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What would happen to the Earth if the Sun suddenly became a black hole: scientists' answer

Maria ShevchukNews
The Sun undoubtedly affects the Earth, but not in every way. Source: Depositphotos

The Sun is now approximately in the middle of its existence. It is constantly producing energy (and helium) by fusing hydrogen atoms in its core.

When the reserves of hydrogen in the core are depleted, stars like ours begin the "red giant" phase. NASA explained that in about 5 billion years, a similar situation will happen to the Sun, and it will begin to collapse, IFLScience reports.

"This will allow it to melt the heavier elements in the core, as well as the hydrogen in the shell around the core. When this happens, the Sun's temperature will rise and the outer layers of the solar atmosphere will expand so far into space that they will swallow the Earth," - scientists say.

This phase will last for about a billion years, until the Sun runs out of decayable materials and sheds its outer layers. This will leave a tiny white dwarf with about half the mass of the Sun and about the size of the Earth.

The Sun is too small to form a black hole. But what happens if it does?

What would happen to the Earth if the Sun suddenly became a black hole: scientists' answer

It can be assumed that if the Sun turned into a black hole, the Earth would be doomed to fall into it. Black holes are objects with such a strong gravitational force that even light cannot escape them. They suck in the matter around them - mostly gas and dust - growing in the process.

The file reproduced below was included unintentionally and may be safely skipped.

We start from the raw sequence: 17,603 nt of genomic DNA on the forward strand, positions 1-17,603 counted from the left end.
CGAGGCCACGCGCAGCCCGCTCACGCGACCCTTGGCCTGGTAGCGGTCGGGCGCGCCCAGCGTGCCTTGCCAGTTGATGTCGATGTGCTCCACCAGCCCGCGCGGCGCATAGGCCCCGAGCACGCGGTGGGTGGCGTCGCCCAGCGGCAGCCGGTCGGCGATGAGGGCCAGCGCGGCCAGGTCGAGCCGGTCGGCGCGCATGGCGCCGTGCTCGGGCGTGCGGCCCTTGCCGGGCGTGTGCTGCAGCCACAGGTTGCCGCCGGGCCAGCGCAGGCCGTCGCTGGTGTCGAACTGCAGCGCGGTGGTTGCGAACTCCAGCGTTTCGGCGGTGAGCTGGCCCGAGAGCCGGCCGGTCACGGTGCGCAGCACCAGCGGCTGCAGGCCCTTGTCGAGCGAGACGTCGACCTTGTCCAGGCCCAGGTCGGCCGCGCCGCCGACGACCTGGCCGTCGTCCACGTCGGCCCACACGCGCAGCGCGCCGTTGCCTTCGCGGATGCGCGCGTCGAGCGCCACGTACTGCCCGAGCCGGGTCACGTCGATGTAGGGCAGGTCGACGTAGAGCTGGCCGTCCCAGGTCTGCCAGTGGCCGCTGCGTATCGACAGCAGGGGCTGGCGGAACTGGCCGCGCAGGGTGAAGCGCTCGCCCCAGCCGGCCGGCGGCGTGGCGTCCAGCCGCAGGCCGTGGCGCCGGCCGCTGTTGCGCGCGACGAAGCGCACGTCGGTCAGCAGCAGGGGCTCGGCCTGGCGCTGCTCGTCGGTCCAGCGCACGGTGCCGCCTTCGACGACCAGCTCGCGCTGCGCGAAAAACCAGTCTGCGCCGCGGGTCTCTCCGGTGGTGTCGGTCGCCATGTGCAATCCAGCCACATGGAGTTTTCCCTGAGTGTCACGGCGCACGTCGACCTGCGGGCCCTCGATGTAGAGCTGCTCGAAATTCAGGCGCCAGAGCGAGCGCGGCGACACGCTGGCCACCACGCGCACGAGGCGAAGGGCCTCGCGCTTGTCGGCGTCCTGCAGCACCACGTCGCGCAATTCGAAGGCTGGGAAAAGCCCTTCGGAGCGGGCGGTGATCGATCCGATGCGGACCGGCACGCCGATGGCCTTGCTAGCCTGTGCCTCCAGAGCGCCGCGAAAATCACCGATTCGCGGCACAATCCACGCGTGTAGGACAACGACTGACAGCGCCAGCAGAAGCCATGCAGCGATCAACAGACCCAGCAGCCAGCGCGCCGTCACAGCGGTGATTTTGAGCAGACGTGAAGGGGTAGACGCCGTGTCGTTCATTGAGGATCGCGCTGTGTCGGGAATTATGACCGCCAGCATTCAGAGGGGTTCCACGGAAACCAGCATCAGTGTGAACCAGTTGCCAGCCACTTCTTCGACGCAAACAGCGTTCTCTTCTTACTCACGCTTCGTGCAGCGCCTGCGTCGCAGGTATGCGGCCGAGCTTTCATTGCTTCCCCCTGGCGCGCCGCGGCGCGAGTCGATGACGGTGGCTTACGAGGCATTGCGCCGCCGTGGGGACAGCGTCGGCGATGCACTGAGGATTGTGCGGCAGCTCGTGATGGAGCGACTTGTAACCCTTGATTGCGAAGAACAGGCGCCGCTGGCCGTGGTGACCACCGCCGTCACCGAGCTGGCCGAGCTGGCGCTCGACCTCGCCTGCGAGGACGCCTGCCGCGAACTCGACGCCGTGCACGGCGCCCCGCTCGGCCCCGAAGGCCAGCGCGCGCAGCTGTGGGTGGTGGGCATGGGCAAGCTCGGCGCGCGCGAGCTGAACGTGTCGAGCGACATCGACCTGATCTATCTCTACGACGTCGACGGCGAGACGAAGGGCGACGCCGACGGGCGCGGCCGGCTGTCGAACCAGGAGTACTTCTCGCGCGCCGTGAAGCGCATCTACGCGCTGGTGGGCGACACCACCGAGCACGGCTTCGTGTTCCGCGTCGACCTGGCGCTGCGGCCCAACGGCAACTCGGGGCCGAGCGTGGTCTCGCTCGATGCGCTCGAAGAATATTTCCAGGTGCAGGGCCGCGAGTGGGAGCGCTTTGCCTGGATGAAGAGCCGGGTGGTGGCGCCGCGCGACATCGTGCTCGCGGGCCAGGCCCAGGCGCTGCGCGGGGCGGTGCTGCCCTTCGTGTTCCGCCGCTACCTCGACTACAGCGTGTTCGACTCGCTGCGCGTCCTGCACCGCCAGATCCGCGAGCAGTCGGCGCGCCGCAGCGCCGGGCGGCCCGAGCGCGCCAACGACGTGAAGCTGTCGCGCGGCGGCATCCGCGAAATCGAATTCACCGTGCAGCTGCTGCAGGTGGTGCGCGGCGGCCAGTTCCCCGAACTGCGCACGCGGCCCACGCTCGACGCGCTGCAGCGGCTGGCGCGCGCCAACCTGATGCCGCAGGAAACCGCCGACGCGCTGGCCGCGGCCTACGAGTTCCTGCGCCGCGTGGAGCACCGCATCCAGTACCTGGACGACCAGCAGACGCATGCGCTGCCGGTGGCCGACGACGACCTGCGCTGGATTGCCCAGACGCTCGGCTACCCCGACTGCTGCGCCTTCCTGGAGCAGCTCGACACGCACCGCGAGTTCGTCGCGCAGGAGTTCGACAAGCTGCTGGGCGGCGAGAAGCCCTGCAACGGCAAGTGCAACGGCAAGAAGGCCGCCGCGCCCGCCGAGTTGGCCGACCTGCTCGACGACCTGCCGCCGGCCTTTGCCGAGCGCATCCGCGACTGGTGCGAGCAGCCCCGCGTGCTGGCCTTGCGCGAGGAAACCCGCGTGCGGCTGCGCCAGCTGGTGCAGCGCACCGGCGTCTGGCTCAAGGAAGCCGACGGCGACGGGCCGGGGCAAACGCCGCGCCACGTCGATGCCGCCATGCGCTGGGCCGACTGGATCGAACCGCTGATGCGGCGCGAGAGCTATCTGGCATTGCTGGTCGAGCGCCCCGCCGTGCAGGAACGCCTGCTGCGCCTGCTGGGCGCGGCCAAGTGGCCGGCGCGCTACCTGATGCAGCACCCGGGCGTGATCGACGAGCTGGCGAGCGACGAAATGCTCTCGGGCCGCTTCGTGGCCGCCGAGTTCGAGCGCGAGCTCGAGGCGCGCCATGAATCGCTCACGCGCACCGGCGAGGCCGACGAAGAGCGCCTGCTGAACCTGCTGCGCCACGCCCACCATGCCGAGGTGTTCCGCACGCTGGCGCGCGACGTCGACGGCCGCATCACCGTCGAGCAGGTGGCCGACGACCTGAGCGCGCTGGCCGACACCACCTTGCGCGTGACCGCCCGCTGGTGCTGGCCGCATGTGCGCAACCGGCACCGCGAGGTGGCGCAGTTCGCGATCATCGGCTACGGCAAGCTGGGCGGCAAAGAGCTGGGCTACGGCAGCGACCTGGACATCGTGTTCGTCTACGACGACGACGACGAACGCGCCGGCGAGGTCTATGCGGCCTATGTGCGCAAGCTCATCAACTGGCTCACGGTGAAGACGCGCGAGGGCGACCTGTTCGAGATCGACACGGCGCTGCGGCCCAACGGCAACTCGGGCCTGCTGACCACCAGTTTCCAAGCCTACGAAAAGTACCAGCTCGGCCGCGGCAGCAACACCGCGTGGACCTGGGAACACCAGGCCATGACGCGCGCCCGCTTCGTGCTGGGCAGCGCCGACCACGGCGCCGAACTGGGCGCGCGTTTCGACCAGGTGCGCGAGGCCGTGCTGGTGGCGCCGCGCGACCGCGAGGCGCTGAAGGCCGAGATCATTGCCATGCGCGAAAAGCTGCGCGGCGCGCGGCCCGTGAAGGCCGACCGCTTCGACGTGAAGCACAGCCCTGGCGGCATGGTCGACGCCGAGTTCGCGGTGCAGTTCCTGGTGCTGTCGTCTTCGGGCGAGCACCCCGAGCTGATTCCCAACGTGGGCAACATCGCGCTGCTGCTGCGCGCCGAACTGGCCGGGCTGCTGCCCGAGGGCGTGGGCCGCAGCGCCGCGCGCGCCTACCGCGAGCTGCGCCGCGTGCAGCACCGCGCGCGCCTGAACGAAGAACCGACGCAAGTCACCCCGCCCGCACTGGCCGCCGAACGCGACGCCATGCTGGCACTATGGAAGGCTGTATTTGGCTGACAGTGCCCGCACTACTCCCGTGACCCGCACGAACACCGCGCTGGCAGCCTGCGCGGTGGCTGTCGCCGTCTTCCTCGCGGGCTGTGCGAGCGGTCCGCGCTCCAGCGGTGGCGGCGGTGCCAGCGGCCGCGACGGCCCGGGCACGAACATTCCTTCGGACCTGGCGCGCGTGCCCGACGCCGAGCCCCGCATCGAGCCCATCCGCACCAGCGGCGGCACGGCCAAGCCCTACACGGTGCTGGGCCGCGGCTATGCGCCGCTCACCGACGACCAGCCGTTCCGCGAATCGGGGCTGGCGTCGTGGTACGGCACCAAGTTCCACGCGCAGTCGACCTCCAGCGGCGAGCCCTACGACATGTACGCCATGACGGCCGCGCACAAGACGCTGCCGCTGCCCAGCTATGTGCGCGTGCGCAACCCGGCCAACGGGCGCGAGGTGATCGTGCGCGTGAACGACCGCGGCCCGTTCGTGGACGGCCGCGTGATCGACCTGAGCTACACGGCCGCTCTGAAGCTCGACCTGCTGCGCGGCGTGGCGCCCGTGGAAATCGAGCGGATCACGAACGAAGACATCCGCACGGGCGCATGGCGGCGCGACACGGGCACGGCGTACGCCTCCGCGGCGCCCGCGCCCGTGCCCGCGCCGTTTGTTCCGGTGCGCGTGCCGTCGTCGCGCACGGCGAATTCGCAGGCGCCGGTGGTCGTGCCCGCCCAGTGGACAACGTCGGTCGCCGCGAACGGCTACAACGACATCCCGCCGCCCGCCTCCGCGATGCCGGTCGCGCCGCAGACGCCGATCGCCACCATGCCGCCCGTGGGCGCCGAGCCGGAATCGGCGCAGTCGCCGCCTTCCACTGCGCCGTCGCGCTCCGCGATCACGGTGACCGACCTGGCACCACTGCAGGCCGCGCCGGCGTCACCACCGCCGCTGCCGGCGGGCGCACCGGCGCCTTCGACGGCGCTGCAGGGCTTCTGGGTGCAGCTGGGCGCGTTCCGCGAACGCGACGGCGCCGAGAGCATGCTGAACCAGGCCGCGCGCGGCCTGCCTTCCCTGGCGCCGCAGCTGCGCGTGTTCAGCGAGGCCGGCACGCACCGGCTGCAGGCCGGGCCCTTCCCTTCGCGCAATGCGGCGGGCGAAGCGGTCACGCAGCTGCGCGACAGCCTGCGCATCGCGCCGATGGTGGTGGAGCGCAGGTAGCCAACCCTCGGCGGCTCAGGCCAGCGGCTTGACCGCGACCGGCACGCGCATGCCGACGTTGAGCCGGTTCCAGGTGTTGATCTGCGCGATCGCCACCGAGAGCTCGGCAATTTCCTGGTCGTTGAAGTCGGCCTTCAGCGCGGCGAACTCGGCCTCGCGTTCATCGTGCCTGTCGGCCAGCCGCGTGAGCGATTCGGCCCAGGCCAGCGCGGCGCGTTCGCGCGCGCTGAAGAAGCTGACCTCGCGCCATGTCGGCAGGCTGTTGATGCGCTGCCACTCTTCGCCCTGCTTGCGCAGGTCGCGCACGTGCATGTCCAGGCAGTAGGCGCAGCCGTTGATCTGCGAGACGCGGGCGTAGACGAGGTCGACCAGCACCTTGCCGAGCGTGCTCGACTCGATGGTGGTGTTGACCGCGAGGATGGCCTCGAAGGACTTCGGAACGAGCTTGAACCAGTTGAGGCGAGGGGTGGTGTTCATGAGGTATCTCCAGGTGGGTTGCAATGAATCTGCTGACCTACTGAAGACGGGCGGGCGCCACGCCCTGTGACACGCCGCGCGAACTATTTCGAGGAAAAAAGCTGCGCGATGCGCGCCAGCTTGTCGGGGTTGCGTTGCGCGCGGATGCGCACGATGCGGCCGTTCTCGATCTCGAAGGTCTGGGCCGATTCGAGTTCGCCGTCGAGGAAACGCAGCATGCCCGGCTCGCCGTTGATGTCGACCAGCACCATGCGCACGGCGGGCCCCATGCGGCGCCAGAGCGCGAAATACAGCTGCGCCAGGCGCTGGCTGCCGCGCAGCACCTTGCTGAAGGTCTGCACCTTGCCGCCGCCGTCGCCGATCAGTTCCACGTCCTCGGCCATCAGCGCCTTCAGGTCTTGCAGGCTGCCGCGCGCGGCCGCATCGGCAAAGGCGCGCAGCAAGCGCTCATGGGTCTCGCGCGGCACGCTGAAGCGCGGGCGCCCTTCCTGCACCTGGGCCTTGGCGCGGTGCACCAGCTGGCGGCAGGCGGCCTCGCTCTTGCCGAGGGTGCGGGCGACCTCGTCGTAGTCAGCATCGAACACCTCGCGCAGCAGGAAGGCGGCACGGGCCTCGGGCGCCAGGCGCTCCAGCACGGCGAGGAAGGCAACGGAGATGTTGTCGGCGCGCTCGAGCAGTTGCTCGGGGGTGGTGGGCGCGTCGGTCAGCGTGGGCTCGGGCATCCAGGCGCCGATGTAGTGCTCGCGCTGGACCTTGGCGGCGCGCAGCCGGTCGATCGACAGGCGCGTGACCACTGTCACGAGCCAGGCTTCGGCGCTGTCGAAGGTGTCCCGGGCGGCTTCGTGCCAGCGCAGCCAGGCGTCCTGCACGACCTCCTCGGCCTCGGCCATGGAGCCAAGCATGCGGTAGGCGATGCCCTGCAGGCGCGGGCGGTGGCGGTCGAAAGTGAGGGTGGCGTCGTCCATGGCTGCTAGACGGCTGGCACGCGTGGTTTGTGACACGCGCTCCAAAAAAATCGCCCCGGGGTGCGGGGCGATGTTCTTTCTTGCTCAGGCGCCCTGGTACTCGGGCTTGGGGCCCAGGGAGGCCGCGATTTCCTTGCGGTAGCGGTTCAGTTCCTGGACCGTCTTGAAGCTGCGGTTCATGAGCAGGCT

But black holes do not have a gravitational force greater than that created by their mass. The powerful attraction arises from the fact that they were created by giant stars with enormous masses that are contracting within themselves. If the Sun were to turn into a black hole (and this will not happen), it would have the same mass as our Sun.

"Contrary to popular myth, a black hole is not a cosmic vacuum cleaner. If our Sun were suddenly replaced by a black hole of the same mass, the Earth's orbit around the Sun would remain unchanged," NASA explains.

Except for our secure orbit, of course, everything else would change pretty quickly. The Sun, which is now about 700,000 kilometers in radius, would shrink to 3 kilometers in radius.

The main source of heat (geothermal processes would still occur on the planets) of our solar system would disappear. Without it, photosynthesis would immediately cease, and eventually all life on Earth would become extinct. But rest assured, the planet would continue to move in its orbit.

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